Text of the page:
Tuesday, February 19, 2019

Pat Doyle, Peter Smith and Pat Flood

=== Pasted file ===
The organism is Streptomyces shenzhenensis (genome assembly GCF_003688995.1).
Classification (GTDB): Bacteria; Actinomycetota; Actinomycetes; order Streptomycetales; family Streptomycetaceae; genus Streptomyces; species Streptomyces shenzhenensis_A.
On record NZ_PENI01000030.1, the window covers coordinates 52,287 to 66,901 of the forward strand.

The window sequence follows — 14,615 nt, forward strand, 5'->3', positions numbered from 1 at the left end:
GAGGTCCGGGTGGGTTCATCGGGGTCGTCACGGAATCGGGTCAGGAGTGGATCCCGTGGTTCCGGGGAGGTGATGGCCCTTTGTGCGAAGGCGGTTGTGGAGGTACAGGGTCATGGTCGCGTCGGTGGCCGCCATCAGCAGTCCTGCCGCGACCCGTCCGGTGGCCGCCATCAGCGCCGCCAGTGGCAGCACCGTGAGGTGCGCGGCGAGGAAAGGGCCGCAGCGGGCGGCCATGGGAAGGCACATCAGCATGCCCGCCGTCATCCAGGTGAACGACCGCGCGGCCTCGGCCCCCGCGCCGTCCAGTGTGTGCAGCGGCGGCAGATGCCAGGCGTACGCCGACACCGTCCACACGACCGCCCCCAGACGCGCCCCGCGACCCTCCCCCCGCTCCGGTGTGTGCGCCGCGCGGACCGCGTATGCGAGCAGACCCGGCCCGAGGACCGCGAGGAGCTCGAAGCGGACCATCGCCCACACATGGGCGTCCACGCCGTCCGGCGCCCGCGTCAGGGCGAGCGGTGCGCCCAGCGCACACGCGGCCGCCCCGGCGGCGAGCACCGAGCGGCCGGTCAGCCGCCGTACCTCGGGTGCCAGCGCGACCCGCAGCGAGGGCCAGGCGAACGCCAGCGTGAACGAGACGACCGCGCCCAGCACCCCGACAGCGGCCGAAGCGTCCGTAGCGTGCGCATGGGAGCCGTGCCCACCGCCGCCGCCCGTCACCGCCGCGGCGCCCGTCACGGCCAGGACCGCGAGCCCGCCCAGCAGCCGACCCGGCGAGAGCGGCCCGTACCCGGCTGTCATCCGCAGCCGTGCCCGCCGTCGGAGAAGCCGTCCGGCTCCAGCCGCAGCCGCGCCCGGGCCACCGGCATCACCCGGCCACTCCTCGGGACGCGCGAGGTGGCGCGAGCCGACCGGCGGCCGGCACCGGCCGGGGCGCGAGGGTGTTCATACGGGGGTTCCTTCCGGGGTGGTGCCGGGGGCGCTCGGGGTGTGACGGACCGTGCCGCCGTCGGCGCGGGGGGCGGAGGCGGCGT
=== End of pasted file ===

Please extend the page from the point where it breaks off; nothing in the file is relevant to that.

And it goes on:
During the past week Athy has lost two men who in years past carried on business in Leinster Street. Pat Doyle, a Wexford man, came to Athy in 1972 when after many years of retailing experience gained while working for various businesses in the south east opened his own drapery shop at No. 28 Leinster Street. Athy’s main street, known in earlier times as High Street, was also the location of Pat Flood’s business which the Monaghan man opened in 1963. That same street in the 1920s and later was home to two of the largest and busiest commercial firms in the town. Duthie Larges and Jacksons provided a range of services and employment opportunities which unfortunately came to an end with the closure of Duthie Larges and the liquidation of the Jackson company. Jacksons extensive premises were sold off in two lots. Chapman & Timoney acquired Jacksons garage which occupied what is now Perrys supermarket, while Pat Flood with two business associates purchased that part of the Jackson premises from where Quinn & Co. subsequently traded. Nine years after Pat Flood’s arrival in Athy Pat Doyle opened his shop in what was previously Charlie Prendergast’s electrical shop. The neighbouring businesses 37 years ago included Des Noonan’s pub, the fashion shop owned by Misses Farrell and Mulhall, Darlings former barber shop (but by then a private residence) and nearby Hannah Nolan’s drapery shop. The changes in the street since then are quite apparent as all those listed businesses have been replaced not only by new owners but also different types of businesses. It’s a very noticeable feature of life in Athy, and possibly of every town in Ireland, that the constant movement of people both in and out of the town provides an everchanging business format on our main streets. The physical streetscape remains unchanged, but the business names change and at times the business models also change. This latter change comes about almost unnoticed but becomes apparent when one reflects on the number of public houses which once lined the streets of Athy supported by a population less than half of its current size. But it is not only the pubs which have closed and re-opened with new businesses. Long established businesses changed hands and new arrivals, such as Pat Flood in the 1960s and Pat Doyle in the 1970s, renewed or created business models to help regenerate the commercial life of the town. Both Pats retired from their business operations some years ago and they did so with the good wishes of the people of Athy. It was a sad coincidence which saw Pat Doyle and Pat Flood die within days of each other. Both were gentlemen of the highest integrity and well liked within the local community. Both Pats endeared themselves to everyone they came in contact with and both extended courtesy and good humour to all throughout their involvement in various aspects of the town’s life. Pat Doyle’s association with the Credit Union and Pat Flood as a founder member of the Lions Club showed commitment and a willingness to work for the community they both joined when setting up business on the south Kildare town’s main street. Another death noticed as I write this Eye was that of Peter Smith, son of Andy Smith, a shopkeeper of Leinster Street many years ago. Peter after retiring from the ambulance service went to live in Wexford and relatively recently returned to this area. His father, Andy Smith, like Pat Doyle and Pat Flood came to Athy to set up business on Leinster Street. He did so in the early part of the last century and during his years in Athy Andy Smith was a stalwart supporter and member of the local GAA club. Indeed, Smiths of Leinster Street was the ‘eating house’ for county teams involved in matches in Geraldine Park during the 1940s and 1950s. The sadness felt by family members and friends when loved ones die is tempered somewhat when the deceased are elderly, as was the case with Pat Doyle, Peter Flood and Peter Smith. The sudden tragic death of Marian Reid following a road traffic accident at Duke Street on Wednesday afternoon brings in its wake untold sadness and a huge sense of loss for her family and friends. This was the third tragedy I can recall in recent years involving the death of a female pedestrian on our main streets. In each case I believe the vehicle involved was a truck which highlights the need to get heavy duty traffic out of the town and onto a bypass road. The loss when loved ones die is in many ways immeasurable and our sympathies go to the families of all those who have died during the past week.

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